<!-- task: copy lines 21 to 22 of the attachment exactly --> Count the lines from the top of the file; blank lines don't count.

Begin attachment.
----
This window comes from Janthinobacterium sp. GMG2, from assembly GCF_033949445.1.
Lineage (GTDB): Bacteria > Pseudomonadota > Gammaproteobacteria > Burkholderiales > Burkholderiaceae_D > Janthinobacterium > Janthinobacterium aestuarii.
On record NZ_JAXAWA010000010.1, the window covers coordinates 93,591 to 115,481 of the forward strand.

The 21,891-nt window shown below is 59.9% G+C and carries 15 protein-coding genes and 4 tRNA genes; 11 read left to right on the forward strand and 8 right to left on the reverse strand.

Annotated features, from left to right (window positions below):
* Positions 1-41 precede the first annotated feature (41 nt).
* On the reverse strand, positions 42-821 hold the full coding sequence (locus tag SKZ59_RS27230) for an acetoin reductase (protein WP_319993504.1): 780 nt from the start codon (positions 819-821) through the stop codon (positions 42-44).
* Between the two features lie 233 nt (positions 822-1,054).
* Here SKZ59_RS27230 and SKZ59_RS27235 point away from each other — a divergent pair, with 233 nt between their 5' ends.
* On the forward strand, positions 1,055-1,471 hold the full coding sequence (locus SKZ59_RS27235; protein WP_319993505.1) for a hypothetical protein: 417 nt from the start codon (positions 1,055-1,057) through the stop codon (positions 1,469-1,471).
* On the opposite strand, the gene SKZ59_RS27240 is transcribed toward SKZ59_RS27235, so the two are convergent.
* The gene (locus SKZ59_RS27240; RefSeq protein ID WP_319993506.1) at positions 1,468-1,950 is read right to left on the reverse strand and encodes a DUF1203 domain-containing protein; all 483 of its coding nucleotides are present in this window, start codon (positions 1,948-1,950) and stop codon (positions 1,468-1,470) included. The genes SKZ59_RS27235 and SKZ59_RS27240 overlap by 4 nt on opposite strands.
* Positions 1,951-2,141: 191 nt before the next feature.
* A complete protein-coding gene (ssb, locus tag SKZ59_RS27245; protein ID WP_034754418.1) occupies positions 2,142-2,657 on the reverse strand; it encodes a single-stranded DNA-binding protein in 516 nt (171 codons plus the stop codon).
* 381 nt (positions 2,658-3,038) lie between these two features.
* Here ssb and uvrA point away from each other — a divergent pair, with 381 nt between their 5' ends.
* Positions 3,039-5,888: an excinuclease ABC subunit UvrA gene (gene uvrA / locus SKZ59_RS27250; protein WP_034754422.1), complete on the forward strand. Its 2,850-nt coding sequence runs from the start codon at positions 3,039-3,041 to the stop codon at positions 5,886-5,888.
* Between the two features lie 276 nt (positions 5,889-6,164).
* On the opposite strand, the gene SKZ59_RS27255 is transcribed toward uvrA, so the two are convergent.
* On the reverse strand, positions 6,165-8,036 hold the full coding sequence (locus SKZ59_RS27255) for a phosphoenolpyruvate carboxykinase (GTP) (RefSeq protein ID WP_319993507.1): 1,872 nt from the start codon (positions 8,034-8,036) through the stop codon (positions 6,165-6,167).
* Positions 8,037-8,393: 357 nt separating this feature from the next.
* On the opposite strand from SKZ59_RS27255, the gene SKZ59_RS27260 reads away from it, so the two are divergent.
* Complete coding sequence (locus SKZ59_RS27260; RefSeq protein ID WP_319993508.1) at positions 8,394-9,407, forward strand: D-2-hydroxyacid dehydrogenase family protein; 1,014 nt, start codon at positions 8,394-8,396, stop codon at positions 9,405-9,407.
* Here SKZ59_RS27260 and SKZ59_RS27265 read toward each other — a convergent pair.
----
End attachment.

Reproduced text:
* Positions 8,037-8,393: 357 nt separating this feature from the next.
* On the opposite strand from SKZ59_RS27255, the gene SKZ59_RS27260 reads away from it, so the two are divergent.